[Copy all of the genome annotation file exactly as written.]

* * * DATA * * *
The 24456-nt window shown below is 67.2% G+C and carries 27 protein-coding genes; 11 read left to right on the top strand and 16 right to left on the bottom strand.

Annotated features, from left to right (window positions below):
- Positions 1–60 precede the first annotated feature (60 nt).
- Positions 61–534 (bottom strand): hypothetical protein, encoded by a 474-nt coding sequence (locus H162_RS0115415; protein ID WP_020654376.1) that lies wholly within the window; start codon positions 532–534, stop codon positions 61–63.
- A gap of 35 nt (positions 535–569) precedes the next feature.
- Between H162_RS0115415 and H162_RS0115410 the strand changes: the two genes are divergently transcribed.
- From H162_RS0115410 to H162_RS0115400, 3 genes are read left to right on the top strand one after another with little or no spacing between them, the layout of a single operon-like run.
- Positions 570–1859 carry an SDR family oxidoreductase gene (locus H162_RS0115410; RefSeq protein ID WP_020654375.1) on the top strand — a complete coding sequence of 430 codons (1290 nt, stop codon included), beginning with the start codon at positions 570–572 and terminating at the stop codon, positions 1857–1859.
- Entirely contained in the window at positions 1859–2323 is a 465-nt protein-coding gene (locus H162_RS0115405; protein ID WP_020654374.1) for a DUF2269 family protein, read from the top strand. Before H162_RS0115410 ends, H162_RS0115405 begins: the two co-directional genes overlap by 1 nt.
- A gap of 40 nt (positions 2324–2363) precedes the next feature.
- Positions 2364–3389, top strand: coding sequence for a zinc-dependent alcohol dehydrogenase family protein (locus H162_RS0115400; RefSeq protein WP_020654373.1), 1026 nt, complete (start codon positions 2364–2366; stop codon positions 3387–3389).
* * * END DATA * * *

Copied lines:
The 24456-nt window shown below is 67.2% G+C and carries 27 protein-coding genes; 11 read left to right on the top strand and 16 right to left on the bottom strand.

Annotated features, from left to right (window positions below):
- Positions 1–60 precede the first annotated feature (60 nt).
- Positions 61–534 (bottom strand): hypothetical protein, encoded by a 474-nt coding sequence (locus H162_RS0115415; protein ID WP_020654376.1) that lies wholly within the window; start codon positions 532–534, stop codon positions 61–63.
- A gap of 35 nt (positions 535–569) precedes the next feature.
- Between H162_RS0115415 and H162_RS0115410 the strand changes: the two genes are divergently transcribed.
- From H162_RS0115410 to H162_RS0115400, 3 genes are read left to right on the top strand one after another with little or no spacing between them, the layout of a single operon-like run.
- Positions 570–1859 carry an SDR family oxidoreductase gene (locus H162_RS0115410; RefSeq protein ID WP_020654375.1) on the top strand — a complete coding sequence of 430 codons (1290 nt, stop codon included), beginning with the start codon at positions 570–572 and terminating at the stop codon, positions 1857–1859.
- Entirely contained in the window at positions 1859–2323 is a 465-nt protein-coding gene (locus H162_RS0115405; protein ID WP_020654374.1) for a DUF2269 family protein, read from the top strand. Before H162_RS0115410 ends, H162_RS0115405 begins: the two co-directional genes overlap by 1 nt.
- A gap of 40 nt (positions 2324–2363) precedes the next feature.
- Positions 2364–3389, top strand: coding sequence for a zinc-dependent alcohol dehydrogenase family protein (locus H162_RS0115400; RefSeq protein WP_020654373.1), 1026 nt, complete (start codon positions 2364–2366; stop codon positions 3387–3389).